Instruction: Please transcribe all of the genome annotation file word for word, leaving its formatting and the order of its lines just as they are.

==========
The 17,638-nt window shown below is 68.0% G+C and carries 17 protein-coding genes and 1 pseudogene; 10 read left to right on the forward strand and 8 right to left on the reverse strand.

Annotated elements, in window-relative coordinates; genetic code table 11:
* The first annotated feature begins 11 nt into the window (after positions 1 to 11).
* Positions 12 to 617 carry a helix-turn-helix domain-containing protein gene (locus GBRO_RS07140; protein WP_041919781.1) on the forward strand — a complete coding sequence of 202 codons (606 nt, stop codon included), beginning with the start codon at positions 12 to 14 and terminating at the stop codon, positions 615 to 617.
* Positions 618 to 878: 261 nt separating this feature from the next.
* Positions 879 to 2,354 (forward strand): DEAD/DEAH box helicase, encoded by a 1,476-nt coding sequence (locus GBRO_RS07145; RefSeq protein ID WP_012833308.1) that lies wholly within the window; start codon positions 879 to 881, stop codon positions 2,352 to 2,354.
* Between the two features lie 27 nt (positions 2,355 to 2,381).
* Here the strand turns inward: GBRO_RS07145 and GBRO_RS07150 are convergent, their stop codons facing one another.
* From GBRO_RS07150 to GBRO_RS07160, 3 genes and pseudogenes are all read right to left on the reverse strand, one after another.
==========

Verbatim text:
The 17,638-nt window shown below is 68.0% G+C and carries 17 protein-coding genes and 1 pseudogene; 10 read left to right on the forward strand and 8 right to left on the reverse strand.

Annotated elements, in window-relative coordinates; genetic code table 11:
* The first annotated feature begins 11 nt into the window (after positions 1 to 11).
* Positions 12 to 617 carry a helix-turn-helix domain-containing protein gene (locus GBRO_RS07140; protein WP_041919781.1) on the forward strand — a complete coding sequence of 202 codons (606 nt, stop codon included), beginning with the start codon at positions 12 to 14 and terminating at the stop codon, positions 615 to 617.
* Positions 618 to 878: 261 nt separating this feature from the next.
* Positions 879 to 2,354 (forward strand): DEAD/DEAH box helicase, encoded by a 1,476-nt coding sequence (locus GBRO_RS07145; RefSeq protein ID WP_012833308.1) that lies wholly within the window; start codon positions 879 to 881, stop codon positions 2,352 to 2,354.
* Between the two features lie 27 nt (positions 2,355 to 2,381).
* Here the strand turns inward: GBRO_RS07145 and GBRO_RS07150 are convergent, their stop codons facing one another.
* From GBRO_RS07150 to GBRO_RS07160, 3 genes and pseudogenes are all read right to left on the reverse strand, one after another.